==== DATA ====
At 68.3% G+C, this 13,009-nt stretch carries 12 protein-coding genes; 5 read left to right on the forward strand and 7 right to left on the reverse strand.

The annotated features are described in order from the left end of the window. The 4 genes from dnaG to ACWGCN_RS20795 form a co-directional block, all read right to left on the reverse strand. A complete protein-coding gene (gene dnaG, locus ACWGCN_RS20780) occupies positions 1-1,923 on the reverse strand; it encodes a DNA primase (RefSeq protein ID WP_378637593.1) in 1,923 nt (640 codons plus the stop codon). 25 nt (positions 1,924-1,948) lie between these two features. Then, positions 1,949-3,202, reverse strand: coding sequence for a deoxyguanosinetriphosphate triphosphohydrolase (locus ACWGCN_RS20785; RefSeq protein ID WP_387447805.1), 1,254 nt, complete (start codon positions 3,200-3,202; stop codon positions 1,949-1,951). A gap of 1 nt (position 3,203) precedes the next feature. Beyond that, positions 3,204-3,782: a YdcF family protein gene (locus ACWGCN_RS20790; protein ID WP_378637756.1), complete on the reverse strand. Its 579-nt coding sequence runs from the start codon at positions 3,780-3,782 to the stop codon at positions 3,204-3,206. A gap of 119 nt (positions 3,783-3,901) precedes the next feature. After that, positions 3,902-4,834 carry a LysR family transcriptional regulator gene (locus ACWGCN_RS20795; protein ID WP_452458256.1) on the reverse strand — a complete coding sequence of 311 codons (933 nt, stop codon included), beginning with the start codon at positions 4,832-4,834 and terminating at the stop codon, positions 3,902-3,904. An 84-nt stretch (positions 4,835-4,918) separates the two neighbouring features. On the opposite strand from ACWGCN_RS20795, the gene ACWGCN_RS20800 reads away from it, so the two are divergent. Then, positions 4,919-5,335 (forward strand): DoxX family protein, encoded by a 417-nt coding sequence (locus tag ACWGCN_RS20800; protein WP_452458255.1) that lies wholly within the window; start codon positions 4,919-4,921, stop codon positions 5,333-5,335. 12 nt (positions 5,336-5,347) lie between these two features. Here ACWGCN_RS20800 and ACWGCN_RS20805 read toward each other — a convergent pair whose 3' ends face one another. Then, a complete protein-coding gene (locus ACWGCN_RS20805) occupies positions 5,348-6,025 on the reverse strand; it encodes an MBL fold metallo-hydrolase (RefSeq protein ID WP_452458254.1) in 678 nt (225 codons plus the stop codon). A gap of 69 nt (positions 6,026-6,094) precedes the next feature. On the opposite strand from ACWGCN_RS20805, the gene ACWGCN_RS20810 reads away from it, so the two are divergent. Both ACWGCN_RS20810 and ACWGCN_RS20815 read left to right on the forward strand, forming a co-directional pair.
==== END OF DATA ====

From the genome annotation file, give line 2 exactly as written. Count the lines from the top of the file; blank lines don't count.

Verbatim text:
The annotated features are described in order from the left end of the window. The 4 genes from dnaG to ACWGCN_RS20795 form a co-directional block, all read right to left on the reverse strand. A complete protein-coding gene (gene dnaG, locus ACWGCN_RS20780) occupies positions 1-1,923 on the reverse strand; it encodes a DNA primase (RefSeq protein ID WP_378637593.1) in 1,923 nt (640 codons plus the stop codon). 25 nt (positions 1,924-1,948) lie between these two features. Then, positions 1,949-3,202, reverse strand: coding sequence for a deoxyguanosinetriphosphate triphosphohydrolase (locus ACWGCN_RS20785; RefSeq protein ID WP_387447805.1), 1,254 nt, complete (start codon positions 3,200-3,202; stop codon positions 1,949-1,951). A gap of 1 nt (position 3,203) precedes the next feature. Beyond that, positions 3,204-3,782: a YdcF family protein gene (locus ACWGCN_RS20790; protein ID WP_378637756.1), complete on the reverse strand. Its 579-nt coding sequence runs from the start codon at positions 3,780-3,782 to the stop codon at positions 3,204-3,206. A gap of 119 nt (positions 3,783-3,901) precedes the next feature. After that, positions 3,902-4,834 carry a LysR family transcriptional regulator gene (locus ACWGCN_RS20795; protein ID WP_452458256.1) on the reverse strand — a complete coding sequence of 311 codons (933 nt, stop codon included), beginning with the start codon at positions 4,832-4,834 and terminating at the stop codon, positions 3,902-3,904. An 84-nt stretch (positions 4,835-4,918) separates the two neighbouring features. On the opposite strand from ACWGCN_RS20795, the gene ACWGCN_RS20800 reads away from it, so the two are divergent. Then, positions 4,919-5,335 (forward strand): DoxX family protein, encoded by a 417-nt coding sequence (locus tag ACWGCN_RS20800; protein WP_452458255.1) that lies wholly within the window; start codon positions 4,919-4,921, stop codon positions 5,333-5,335. 12 nt (positions 5,336-5,347) lie between these two features. Here ACWGCN_RS20800 and ACWGCN_RS20805 read toward each other — a convergent pair whose 3' ends face one another. Then, a complete protein-coding gene (locus ACWGCN_RS20805) occupies positions 5,348-6,025 on the reverse strand; it encodes an MBL fold metallo-hydrolase (RefSeq protein ID WP_452458254.1) in 678 nt (225 codons plus the stop codon). A gap of 69 nt (positions 6,026-6,094) precedes the next feature. On the opposite strand from ACWGCN_RS20805, the gene ACWGCN_RS20810 reads away from it, so the two are divergent. Both ACWGCN_RS20810 and ACWGCN_RS20815 read left to right on the forward strand, forming a co-directional pair.